Although implementation is often the easiest for laypeople to contemplate, working out what it takes to implement the desired functionality may include plenty of setbacks. In addition to examining software and hardware requirements, licensing (hardware or software keys; concurrent, volume, or site licenses), training, and installation, the protocol prompts consideration of whether a server is necessary (for the application or for sharing data) and whether the application is web-based. Here, the protocol refers to the related policy documents, "Web Application Assessment" and "Support and Maintenance of Departmental or Discipline-Specific Hardware and Software."
Faculty wanting to provide students with access to a desktop-based, discipline-specific application might need to consider only the implementation issues in working with Technology.
Integration with Existing Systems
This topic provides a good example of the system of questions the protocol uses to lead service owners and Technology to determine whether a given section applies. The protocol points out the importance of considering whether a proposed system will need to communicate with other campus systems. Not all applications must integrate with other systems. However, if people
- will need access to existing data (including being able to log in to an existing system),
- anticipate a need to share the data now, or in the future, or
- will duplicate data held in full or in part elsewhere,
then they should review the issues surrounding integration as they investigate the system, and they should figure the cost of integration into implementation costs. In general, implementation of a system that holds data also held elsewhere must include a mechanism for keeping consistent the data in the "parallel" systems. Typically, this means that the data can be changed in only one place and that those changes then propagate to any other places the same data are held.
Maintenance, Application Administration, and User Support
While the need for a new system and the cost of acquiring it usually dominate the proposal process, it is equally important to determine the maintenance required. Generally, think of maintenance as the effort needed just to keep the application up and running, not to actually use it. The protocol makes it explicit that Simmons service owners must consider long-term consequences of a technology decision, not just solve an immediate issue.
For users to productively employ an application, they typically need end-user support. Application administration is the collection of back-end functions required for the application to be used. It includes managing what each user is allowed to see and do with the system. All too often systems are implemented without a clear understanding of how much work will be needed by the institution for it to function effectively and keep functioning effectively.
This section of the protocol refers to the college policy on support and maintenance of departmental or discipline-specific hardware and software. It explains not only what services Technology offers but also the responsibilities of the system owner and of Technology vis-Ã -vis maintenance, administration, and support.
Privacy and Security
In general, service owners are aware of the security needs of their own data, and faculty understand rules regarding confidentiality of student records. However, it is not always easy to know or remember the nature of data owned or retrieved from elsewhere. If the system will include any sensitive information, particularly regarding students, faculty, staff, or human subjects, the protocol cautions people to review system security to ensure that their department abides by institutional standards and legal requirements. For student information, one applicable law is FERPA; for patient information, HIPAA.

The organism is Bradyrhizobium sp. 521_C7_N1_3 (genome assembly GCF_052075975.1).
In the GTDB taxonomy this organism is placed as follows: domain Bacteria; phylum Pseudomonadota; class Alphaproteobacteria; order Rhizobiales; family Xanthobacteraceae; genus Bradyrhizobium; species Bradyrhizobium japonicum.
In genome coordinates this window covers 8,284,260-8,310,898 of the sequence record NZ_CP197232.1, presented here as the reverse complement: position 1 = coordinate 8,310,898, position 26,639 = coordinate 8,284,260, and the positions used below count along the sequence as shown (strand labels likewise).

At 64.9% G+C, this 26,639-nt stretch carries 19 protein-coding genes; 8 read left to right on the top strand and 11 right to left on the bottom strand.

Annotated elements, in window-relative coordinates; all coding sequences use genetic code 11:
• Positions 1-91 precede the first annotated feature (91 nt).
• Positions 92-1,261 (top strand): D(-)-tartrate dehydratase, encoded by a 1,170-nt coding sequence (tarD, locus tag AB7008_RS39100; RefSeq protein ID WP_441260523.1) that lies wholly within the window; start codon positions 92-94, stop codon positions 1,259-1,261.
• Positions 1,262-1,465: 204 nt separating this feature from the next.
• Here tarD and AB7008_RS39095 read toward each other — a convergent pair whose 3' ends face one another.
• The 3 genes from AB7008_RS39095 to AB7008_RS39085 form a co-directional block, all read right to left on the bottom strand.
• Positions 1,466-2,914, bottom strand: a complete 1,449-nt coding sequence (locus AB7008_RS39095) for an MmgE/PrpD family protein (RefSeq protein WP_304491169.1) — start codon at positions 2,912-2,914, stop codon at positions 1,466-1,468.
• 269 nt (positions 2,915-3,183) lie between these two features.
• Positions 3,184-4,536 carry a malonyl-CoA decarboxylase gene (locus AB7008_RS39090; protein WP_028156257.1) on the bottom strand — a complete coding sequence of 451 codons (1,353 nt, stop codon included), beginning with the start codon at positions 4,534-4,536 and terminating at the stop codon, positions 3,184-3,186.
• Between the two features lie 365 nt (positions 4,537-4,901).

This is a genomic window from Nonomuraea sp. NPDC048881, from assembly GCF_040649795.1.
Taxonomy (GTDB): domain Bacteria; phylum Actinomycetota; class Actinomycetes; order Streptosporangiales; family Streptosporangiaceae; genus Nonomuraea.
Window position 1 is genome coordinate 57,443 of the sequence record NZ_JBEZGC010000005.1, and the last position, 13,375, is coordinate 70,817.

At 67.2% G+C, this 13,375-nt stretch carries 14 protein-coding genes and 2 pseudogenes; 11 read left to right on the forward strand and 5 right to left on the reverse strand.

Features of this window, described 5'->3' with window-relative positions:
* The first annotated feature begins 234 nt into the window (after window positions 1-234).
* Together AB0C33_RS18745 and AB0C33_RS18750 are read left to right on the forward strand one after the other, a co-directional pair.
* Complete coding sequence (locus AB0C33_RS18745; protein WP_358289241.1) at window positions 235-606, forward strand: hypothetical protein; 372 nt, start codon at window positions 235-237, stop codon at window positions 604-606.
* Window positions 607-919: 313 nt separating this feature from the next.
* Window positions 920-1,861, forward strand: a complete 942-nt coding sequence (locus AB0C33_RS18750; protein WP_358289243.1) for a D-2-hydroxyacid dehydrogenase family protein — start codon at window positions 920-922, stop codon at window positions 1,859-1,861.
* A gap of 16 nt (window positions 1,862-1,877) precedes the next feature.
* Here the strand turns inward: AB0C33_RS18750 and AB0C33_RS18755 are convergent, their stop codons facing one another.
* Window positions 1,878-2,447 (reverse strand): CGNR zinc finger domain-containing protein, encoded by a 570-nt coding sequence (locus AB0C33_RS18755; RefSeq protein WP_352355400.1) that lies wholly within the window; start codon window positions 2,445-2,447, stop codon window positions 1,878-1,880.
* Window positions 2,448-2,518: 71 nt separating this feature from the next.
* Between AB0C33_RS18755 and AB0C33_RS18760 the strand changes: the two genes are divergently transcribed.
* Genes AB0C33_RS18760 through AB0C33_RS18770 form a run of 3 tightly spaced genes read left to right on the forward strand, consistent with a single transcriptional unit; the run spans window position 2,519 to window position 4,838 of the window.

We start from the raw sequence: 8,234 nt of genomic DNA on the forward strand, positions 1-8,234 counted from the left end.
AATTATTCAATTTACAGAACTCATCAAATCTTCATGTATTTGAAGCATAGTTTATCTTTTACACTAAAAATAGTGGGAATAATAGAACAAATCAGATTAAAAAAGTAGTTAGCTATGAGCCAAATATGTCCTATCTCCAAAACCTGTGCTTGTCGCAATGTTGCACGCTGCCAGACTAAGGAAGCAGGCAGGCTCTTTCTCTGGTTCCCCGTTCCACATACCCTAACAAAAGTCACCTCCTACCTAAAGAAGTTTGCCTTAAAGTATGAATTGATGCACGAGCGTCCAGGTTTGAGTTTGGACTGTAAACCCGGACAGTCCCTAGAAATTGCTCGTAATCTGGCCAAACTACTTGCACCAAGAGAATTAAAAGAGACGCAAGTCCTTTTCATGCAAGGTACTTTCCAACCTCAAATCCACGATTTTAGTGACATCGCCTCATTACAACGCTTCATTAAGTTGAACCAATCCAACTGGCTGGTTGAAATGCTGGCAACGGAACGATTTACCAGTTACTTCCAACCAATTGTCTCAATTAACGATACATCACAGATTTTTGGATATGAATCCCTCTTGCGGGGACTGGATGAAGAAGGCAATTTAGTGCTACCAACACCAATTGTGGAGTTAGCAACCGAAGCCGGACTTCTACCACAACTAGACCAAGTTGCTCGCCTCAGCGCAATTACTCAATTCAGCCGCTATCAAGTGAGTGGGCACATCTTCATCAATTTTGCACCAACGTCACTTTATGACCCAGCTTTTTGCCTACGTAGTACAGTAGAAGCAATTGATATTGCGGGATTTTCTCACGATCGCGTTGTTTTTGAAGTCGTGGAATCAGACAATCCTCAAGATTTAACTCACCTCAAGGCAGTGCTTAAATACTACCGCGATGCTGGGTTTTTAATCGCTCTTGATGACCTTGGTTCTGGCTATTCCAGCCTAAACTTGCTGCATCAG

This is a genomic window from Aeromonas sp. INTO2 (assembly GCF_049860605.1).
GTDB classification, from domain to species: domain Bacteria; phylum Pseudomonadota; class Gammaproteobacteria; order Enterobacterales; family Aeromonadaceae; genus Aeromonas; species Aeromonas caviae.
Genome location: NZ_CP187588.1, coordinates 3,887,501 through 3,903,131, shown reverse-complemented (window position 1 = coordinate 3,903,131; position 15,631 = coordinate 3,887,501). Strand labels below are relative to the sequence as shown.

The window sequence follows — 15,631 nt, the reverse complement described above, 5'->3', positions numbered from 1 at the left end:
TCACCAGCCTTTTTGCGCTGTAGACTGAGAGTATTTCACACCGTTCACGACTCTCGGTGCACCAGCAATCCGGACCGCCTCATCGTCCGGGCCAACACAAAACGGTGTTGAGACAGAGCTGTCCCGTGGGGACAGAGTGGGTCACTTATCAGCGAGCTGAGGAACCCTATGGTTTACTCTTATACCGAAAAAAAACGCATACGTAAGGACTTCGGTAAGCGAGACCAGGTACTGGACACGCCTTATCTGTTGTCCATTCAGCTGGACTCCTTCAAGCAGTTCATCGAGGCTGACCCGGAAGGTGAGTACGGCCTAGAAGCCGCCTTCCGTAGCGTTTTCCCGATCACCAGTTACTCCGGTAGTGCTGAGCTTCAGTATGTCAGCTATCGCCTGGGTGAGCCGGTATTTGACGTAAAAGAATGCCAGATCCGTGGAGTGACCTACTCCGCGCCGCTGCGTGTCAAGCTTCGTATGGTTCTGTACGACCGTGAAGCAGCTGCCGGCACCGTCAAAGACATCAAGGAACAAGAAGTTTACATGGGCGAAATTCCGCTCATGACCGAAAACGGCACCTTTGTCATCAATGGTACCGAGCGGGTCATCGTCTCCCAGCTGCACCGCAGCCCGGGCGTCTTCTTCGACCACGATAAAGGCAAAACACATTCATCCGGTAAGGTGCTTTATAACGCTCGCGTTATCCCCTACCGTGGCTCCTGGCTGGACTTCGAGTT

In addition, Simmons is a small institution that has experienced recent growth. Faculty and staff take a small-town approach to physical security, often trusting anyone who has access to their offices when that trust is not always merited.
Even where privacy is assured through technical security measures, policies and procedures for human behavior remain critical. For example, a system might meet technical needs for security, but if people share passwords, leave printouts in the open, or download copies of data in text files, the privacy of data may be compromised. The protocol stipulates that people consider what policies they might need in connection with their system and whether it is important that anyone sign a confidentiality agreement before receiving access.
Scalability is an important concept for both Technology and service owners to consider. When assessing a new application, there are at least two ways in which the scale of the implementation might change:
- While the first plan might have just two or three people using the system, in the future it may become convenient or necessary for more people to use it.
- Another organizational unit might already be using a system similar to the one being investigated. It may be possible to expand that system instead of purchasing an entirely new one. If expansion is not viable, it still might be possible to leverage their experience with respect to purchasing, implementation, testing, and launching the system. Or, other departments might need a similar system to the one being considered, and there is value to the institution in having unified systems for any given type of need.
Simmons' approach has two novel aspects. First, by placing the college's technical priorities in the hands of a representative committee, the decisions and consequences are shared. The whole decision-making process becomes transparent to the community.
Second, the Technology Systems Assessment Protocol clarifies the set of issues faced every time a new service is proposed. The protocol succeeds in making the issues of integration and total cost comprehensible to the community and a shared concern, rather than roadblocks imposed by the technorati on those just trying to get their jobs done.